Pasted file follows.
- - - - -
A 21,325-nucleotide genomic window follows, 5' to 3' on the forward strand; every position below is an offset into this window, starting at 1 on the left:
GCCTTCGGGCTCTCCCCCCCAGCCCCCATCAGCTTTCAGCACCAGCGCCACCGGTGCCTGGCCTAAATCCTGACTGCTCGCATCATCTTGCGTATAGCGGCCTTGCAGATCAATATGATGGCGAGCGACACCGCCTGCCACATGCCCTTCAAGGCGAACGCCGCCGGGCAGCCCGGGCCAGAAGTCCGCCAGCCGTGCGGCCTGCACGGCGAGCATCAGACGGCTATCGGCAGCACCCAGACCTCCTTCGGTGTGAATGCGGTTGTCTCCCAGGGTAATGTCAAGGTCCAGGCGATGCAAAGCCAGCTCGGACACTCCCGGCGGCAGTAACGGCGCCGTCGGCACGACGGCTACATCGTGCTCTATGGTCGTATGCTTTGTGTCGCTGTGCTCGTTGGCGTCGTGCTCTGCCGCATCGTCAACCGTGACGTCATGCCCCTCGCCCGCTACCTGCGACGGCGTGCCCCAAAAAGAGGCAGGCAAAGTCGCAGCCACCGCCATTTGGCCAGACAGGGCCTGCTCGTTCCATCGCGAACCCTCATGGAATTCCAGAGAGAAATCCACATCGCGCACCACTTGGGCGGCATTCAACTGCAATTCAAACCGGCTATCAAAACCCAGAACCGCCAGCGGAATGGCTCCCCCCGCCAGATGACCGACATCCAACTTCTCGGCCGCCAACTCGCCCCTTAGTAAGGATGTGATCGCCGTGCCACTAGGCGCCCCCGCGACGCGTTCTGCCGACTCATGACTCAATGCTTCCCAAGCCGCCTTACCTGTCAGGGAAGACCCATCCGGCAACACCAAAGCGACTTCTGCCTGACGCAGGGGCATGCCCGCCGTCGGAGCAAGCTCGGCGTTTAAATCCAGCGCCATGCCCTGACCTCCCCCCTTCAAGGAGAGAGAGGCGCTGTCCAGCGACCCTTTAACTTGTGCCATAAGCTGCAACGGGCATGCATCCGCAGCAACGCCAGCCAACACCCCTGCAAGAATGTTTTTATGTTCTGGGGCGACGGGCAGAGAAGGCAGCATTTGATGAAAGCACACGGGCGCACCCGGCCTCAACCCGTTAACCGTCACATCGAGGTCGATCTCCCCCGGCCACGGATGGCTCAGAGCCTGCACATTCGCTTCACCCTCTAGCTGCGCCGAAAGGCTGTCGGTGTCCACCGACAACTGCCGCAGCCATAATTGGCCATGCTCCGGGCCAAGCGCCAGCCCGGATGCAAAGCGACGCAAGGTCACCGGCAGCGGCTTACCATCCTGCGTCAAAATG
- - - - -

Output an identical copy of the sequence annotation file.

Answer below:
A 21,325-nucleotide genomic window follows, 5' to 3' on the forward strand; every position below is an offset into this window, starting at 1 on the left:
GCCTTCGGGCTCTCCCCCCCAGCCCCCATCAGCTTTCAGCACCAGCGCCACCGGTGCCTGGCCTAAATCCTGACTGCTCGCATCATCTTGCGTATAGCGGCCTTGCAGATCAATATGATGGCGAGCGACACCGCCTGCCACATGCCCTTCAAGGCGAACGCCGCCGGGCAGCCCGGGCCAGAAGTCCGCCAGCCGTGCGGCCTGCACGGCGAGCATCAGACGGCTATCGGCAGCACCCAGACCTCCTTCGGTGTGAATGCGGTTGTCTCCCAGGGTAATGTCAAGGTCCAGGCGATGCAAAGCCAGCTCGGACACTCCCGGCGGCAGTAACGGCGCCGTCGGCACGACGGCTACATCGTGCTCTATGGTCGTATGCTTTGTGTCGCTGTGCTCGTTGGCGTCGTGCTCTGCCGCATCGTCAACCGTGACGTCATGCCCCTCGCCCGCTACCTGCGACGGCGTGCCCCAAAAAGAGGCAGGCAAAGTCGCAGCCACCGCCATTTGGCCAGACAGGGCCTGCTCGTTCCATCGCGAACCCTCATGGAATTCCAGAGAGAAATCCACATCGCGCACCACTTGGGCGGCATTCAACTGCAATTCAAACCGGCTATCAAAACCCAGAACCGCCAGCGGAATGGCTCCCCCCGCCAGATGACCGACATCCAACTTCTCGGCCGCCAACTCGCCCCTTAGTAAGGATGTGATCGCCGTGCCACTAGGCGCCCCCGCGACGCGTTCTGCCGACTCATGACTCAATGCTTCCCAAGCCGCCTTACCTGTCAGGGAAGACCCATCCGGCAACACCAAAGCGACTTCTGCCTGACGCAGGGGCATGCCCGCCGTCGGAGCAAGCTCGGCGTTTAAATCCAGCGCCATGCCCTGACCTCCCCCCTTCAAGGAGAGAGAGGCGCTGTCCAGCGACCCTTTAACTTGTGCCATAAGCTGCAACGGGCATGCATCCGCAGCAACGCCAGCCAACACCCCTGCAAGAATGTTTTTATGTTCTGGGGCGACGGGCAGAGAAGGCAGCATTTGATGAAAGCACACGGGCGCACCCGGCCTCAACCCGTTAACCGTCACATCGAGGTCGATCTCCCCCGGCCACGGATGGCTCAGAGCCTGCACATTCGCTTCACCCTCTAGCTGCGCCGAAAGGCTGTCGGTGTCCACCGACAACTGCCGCAGCCATAATTGGCCATGCTCCGGGCCAAGCGCCAGCCCGGATGCAAAGCGACGCAAGGTCACCGGCAGCGGCTTACCATCCTGCGTCAAAATG